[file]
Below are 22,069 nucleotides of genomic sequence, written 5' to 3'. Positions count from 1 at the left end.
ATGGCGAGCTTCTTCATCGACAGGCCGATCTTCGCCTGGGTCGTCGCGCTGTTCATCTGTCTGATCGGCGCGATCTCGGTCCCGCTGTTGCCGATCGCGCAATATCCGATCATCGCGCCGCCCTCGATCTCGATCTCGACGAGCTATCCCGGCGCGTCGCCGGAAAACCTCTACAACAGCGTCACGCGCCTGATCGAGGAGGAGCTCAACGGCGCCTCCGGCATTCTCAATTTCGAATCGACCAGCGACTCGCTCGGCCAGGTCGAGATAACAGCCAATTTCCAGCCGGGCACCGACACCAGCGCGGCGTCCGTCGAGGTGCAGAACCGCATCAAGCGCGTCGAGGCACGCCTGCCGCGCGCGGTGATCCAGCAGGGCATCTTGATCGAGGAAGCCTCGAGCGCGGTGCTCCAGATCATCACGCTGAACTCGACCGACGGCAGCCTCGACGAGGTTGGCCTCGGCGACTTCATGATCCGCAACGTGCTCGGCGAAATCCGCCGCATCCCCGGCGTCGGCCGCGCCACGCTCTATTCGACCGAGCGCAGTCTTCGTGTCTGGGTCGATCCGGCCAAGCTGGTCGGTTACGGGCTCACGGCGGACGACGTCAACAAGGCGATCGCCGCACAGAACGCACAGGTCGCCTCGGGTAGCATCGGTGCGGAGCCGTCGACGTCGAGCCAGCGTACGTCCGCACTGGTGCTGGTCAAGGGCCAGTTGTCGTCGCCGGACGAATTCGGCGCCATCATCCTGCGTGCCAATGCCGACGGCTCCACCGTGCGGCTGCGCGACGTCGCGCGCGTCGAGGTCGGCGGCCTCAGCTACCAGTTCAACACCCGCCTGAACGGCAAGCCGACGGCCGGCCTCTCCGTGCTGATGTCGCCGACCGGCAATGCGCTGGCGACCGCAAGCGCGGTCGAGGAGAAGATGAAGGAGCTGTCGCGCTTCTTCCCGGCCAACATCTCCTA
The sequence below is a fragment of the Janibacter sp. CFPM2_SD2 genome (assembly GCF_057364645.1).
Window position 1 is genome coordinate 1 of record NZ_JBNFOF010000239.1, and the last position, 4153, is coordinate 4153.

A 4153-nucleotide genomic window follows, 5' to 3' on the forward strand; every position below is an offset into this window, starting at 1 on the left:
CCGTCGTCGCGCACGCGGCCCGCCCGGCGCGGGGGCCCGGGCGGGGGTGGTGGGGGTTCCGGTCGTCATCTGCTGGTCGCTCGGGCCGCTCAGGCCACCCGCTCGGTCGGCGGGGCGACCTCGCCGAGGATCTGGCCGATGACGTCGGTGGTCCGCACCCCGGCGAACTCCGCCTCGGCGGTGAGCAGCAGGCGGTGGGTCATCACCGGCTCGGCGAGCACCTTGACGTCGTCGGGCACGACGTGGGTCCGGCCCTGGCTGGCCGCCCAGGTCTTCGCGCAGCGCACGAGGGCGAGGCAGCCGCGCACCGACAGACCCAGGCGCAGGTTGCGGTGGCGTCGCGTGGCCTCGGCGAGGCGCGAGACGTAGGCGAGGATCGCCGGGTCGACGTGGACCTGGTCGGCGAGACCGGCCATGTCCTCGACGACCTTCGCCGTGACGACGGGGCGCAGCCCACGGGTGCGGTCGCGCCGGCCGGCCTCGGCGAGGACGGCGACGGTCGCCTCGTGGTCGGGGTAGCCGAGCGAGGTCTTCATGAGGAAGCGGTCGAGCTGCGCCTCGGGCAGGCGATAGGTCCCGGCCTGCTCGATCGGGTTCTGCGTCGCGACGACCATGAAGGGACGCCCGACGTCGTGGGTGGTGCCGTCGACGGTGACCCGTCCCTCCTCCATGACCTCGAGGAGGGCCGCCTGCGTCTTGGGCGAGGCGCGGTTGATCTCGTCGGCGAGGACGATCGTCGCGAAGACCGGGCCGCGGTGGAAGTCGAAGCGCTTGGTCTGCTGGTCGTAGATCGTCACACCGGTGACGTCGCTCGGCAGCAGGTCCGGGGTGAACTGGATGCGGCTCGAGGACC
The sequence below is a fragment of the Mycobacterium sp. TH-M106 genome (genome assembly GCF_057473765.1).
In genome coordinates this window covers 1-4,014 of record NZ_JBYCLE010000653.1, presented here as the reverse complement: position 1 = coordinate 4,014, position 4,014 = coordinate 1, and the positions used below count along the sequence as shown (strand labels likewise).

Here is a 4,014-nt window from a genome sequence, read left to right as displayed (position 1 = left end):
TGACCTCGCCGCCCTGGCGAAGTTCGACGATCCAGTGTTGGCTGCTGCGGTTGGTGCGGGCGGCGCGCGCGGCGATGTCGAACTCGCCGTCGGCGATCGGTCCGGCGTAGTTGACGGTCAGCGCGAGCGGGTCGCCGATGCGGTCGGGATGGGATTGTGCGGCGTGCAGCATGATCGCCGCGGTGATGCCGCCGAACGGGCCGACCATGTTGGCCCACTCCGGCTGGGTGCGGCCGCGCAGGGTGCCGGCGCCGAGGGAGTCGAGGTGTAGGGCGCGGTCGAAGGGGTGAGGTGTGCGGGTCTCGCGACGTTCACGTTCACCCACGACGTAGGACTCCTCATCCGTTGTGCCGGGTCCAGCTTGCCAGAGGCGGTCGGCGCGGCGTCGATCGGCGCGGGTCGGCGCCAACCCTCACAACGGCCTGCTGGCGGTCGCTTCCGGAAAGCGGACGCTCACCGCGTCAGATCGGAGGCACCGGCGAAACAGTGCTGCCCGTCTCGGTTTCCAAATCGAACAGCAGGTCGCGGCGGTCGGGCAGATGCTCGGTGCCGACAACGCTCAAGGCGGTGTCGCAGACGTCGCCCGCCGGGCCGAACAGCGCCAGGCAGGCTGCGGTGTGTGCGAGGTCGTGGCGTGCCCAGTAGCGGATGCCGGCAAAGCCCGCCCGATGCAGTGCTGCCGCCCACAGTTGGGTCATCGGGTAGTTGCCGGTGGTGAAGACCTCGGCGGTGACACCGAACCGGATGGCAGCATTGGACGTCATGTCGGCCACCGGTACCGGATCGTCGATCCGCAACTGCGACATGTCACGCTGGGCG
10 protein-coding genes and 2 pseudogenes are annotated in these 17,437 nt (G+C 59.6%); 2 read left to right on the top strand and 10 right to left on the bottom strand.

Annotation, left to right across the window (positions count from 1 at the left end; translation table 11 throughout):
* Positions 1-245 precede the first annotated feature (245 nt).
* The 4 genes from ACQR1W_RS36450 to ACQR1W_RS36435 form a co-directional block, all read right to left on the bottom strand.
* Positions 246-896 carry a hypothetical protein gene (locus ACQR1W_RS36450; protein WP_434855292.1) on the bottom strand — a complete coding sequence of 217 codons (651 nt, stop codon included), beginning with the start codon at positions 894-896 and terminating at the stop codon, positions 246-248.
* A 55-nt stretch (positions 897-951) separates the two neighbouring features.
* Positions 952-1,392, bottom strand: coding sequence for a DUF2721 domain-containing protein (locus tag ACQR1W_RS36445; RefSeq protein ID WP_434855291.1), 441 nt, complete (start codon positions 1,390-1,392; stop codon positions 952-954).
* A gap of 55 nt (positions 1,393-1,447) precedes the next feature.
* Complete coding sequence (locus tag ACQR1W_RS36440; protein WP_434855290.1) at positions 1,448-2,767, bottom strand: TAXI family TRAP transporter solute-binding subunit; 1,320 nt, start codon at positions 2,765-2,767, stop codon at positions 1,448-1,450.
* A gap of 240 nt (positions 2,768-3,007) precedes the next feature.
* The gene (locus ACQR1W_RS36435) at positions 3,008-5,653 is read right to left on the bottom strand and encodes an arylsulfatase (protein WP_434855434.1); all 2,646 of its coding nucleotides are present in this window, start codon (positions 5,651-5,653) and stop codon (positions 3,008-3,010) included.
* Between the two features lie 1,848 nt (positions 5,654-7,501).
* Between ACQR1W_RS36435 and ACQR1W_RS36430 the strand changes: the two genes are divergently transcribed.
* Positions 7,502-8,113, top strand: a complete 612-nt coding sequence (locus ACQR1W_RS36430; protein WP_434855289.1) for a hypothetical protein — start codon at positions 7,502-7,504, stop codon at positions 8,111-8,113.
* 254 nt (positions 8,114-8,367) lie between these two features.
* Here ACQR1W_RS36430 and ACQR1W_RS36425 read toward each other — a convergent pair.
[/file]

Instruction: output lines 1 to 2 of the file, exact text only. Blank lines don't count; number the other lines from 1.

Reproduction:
Below are 22,069 nucleotides of genomic sequence, written 5' to 3'. Positions count from 1 at the left end.
ATGGCGAGCTTCTTCATCGACAGGCCGATCTTCGCCTGGGTCGTCGCGCTGTTCATCTGTCTGATCGGCGCGATCTCGGTCCCGCTGTTGCCGATCGCGCAATATCCGATCATCGCGCCGCCCTCGATCTCGATCTCGACGAGCTATCCCGGCGCGTCGCCGGAAAACCTCTACAACAGCGTCACGCGCCTGATCGAGGAGGAGCTCAACGGCGCCTCCGGCATTCTCAATTTCGAATCGACCAGCGACTCGCTCGGCCAGGTCGAGATAACAGCCAATTTCCAGCCGGGCACCGACACCAGCGCGGCGTCCGTCGAGGTGCAGAACCGCATCAAGCGCGTCGAGGCACGCCTGCCGCGCGCGGTGATCCAGCAGGGCATCTTGATCGAGGAAGCCTCGAGCGCGGTGCTCCAGATCATCACGCTGAACTCGACCGACGGCAGCCTCGACGAGGTTGGCCTCGGCGACTTCATGATCCGCAACGTGCTCGGCGAAATCCGCCGCATCCCCGGCGTCGGCCGCGCCACGCTCTATTCGACCGAGCGCAGTCTTCGTGTCTGGGTCGATCCGGCCAAGCTGGTCGGTTACGGGCTCACGGCGGACGACGTCAACAAGGCGATCGCCGCACAGAACGCACAGGTCGCCTCGGGTAGCATCGGTGCGGAGCCGTCGACGTCGAGCCAGCGTACGTCCGCACTGGTGCTGGTCAAGGGCCAGTTGTCGTCGCCGGACGAATTCGGCGCCATCATCCTGCGTGCCAATGCCGACGGCTCCACCGTGCGGCTGCGCGACGTCGCGCGCGTCGAGGTCGGCGGCCTCAGCTACCAGTTCAACACCCGCCTGAACGGCAAGCCGACGGCCGGCCTCTCCGTGCTGATGTCGCCGACCGGCAATGCGCTGGCGACCGCAAGCGCGGTCGAGGAGAAGATGAAGGAGCTGTCGCGCTTCTTCCCGGCCAACATCTCCTA